Set over one summer, the film follows precocious 6-year-old Moonee as she courts mischief and adventure with her ragtag playmates and bonds with her rebellious but caring mother, all while living in the shadows of Disney World.
In Northern Italy in 1983, seventeen year-old Elio begins a relationship with visiting Oliver, his father's research assistant, with whom he bonds over his emerging sexuality, their Jewish heritage, and the beguiling Italian landscape.
Pakistan-born comedian Kumail Nanjiani and grad student Emily Gardner fall in love but struggle as their cultures clash. When Emily contracts a mysterious illness, Kumail finds himself forced to face her feisty parents, his family's expectations, and his true feelings.
Double crosses, adultery, murder, mistaken identity, and revenge ensue when a mysterious power player and his sultry wife hire a disgraced Los Angeles property broker to discreetly market and sell their Malibu villa.
Christine "Lady Bird" MacPherson is a high school senior from the "wrong side of the tracks." She longs for adventure, sophistication, and opportunity, but finds none of that in her Sacramento Catholic high school. LADY BIRD follows the title character's senior year in high school, including her first romance, her participation in the school play, and most importantly, her applying for college. Written by
The fact that Christine (Saoirse Ronan) and best friend Julie (Beanie Feldstein) wore the same color nail varnish, was pure coincidence. And since there was a considerable degree of improvisational latitude allowed for character development on-set, a decision was made to have them wear the same varnish for the entire film. See more »
When they were shopping at the (Sacramento) Thrift Town, the metal hangars on the racks that are shown, were not used back then, they have only been used in the last three years or so.
Also the 'sale' signs with 30% and 50% off on the dressing room doors, have only been recent in the last few years. Back in 2003 there were not signs like that. See more »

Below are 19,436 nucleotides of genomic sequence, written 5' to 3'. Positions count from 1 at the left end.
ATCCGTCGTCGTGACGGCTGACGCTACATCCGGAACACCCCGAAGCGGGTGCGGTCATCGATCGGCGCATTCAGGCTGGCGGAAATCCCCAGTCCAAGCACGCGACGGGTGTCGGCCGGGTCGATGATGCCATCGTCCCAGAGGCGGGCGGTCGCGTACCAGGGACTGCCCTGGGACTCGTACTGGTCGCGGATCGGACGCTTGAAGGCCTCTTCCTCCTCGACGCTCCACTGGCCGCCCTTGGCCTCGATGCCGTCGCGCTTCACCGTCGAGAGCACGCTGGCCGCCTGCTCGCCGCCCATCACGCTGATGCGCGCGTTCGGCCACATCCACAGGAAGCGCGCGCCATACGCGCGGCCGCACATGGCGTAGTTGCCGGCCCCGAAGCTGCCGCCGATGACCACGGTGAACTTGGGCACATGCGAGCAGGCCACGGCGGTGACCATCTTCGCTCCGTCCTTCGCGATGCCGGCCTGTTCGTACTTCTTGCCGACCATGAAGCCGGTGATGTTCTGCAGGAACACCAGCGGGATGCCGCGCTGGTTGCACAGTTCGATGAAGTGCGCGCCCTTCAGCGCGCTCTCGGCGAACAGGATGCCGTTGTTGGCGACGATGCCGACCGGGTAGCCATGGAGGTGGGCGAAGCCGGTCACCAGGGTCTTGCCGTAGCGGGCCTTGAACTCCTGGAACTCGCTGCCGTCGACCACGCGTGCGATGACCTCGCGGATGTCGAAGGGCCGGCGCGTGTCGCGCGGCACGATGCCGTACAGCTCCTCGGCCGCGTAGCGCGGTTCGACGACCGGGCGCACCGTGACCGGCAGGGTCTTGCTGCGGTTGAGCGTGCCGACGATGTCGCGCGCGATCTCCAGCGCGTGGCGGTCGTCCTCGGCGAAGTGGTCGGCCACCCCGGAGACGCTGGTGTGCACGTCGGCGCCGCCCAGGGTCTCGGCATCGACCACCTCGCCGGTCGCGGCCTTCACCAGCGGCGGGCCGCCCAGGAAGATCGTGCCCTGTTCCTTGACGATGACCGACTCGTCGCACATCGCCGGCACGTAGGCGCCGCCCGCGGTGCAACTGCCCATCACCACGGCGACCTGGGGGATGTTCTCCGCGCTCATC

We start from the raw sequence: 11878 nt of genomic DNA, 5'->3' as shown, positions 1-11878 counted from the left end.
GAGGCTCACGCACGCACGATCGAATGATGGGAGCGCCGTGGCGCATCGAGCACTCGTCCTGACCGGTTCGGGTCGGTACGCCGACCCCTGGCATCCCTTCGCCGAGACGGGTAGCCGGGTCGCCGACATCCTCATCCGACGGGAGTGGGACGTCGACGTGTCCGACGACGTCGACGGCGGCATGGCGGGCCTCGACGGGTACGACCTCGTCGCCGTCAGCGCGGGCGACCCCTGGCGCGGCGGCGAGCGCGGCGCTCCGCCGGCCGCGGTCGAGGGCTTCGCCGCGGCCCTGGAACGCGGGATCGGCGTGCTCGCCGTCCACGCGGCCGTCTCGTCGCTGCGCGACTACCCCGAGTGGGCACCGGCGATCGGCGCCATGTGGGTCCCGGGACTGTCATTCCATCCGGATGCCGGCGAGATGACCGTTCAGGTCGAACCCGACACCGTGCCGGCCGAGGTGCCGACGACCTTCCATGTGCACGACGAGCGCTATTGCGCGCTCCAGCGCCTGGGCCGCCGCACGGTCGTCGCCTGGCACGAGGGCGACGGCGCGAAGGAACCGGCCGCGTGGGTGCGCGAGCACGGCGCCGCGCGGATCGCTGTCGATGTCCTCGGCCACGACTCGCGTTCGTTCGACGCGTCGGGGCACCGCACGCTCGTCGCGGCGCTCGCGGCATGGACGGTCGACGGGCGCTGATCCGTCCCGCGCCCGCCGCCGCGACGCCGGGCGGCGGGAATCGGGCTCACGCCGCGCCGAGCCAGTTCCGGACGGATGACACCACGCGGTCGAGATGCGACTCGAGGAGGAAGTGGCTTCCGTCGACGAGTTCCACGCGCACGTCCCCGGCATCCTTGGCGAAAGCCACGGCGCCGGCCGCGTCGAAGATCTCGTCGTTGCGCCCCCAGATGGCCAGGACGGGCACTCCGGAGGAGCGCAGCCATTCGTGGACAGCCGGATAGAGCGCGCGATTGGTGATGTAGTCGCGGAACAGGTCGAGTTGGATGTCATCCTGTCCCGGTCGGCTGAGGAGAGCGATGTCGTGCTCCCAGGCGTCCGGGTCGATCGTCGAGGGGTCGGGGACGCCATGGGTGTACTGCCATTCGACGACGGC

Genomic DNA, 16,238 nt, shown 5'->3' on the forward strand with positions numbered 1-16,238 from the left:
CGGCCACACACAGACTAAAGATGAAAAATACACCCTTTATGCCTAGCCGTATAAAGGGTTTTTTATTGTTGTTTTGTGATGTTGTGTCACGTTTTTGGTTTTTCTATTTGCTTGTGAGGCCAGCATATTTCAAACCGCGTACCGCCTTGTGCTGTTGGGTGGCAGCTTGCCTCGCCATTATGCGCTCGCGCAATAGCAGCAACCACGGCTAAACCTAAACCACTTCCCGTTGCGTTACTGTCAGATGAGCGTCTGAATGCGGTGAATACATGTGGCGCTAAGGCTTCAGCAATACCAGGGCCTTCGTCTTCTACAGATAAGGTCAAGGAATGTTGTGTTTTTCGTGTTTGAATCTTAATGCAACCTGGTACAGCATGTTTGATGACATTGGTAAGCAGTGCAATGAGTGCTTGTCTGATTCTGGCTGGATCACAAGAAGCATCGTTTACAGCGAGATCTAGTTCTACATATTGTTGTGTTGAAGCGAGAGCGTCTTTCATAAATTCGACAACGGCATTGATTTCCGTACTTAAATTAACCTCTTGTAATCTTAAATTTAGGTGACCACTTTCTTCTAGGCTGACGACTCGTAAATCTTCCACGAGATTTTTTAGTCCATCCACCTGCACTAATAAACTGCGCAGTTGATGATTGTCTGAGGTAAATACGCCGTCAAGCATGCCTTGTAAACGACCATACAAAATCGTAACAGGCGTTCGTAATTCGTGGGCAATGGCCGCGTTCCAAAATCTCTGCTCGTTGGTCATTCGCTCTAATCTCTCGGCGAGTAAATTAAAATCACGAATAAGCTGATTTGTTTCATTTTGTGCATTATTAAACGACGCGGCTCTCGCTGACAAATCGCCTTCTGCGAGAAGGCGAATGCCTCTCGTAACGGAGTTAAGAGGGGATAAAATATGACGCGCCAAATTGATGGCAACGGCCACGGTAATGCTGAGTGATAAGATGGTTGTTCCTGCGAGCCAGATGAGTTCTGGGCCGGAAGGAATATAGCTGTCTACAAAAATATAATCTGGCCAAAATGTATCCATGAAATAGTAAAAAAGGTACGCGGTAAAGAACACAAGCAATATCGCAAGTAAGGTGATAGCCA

"Lady Bird" is a character piece focused on a California high school senior and her coming of age leading up to college. With strong influences from "Rushmore," (seemingly) this comedic and memorable drama is a standout for actress Saoirse Ronan and director Greta Gerwig and as one of the best films of the year.
The film's brilliant balance of genuine emotional drama and laugh-out-loud humor is astonishingly smooth. This is easily one of the year's best written films with strong structure throughout. Practically everything in the writing works to the quirky dialogue, realistic back and forth between characters, and our heroin's progression and change throughout the story. Most will find the screenplay refreshingly original minus a few jokes that don't land well with the characters themselves and therefore, the audience.
This is also an incredibly well acted film with standout performances from Saoirse Ronan, Lucas Hedges, and especially Laurie Metcalf. The magic behind their performances it that it feels like it's not a performance at all. Diving into realistic and genuine human emotions bring out the most humanistic side to these characters and each one goes above and beyond what was required of them.
If there are any negatives to dish out, the surprising lack of external conflict could've hurt the story slightly in my opinion. Being more of a character study, "Lady Bird" focuses on the heroin's journey internally but if more external conflict was available to possibly push her further to grow even more, this could've strengthened the already good payoff for the character's climax. Sacrificing these plot devices for realism is a bold move and does have its upsides, but in the case of "Lady Bird," it felt like some unused potential.
Really this is a highly recommended film with lots to love about it. It's witty, funny, and compelling to watch from start to finish. Anyone could find something to thoroughly enjoy in this film, whether they're film buffs or casual moviegoers looking for a fun time. "Lady Bird" fortunately, has both.
11 of 12 people found this review helpful.
Was this review helpful to you?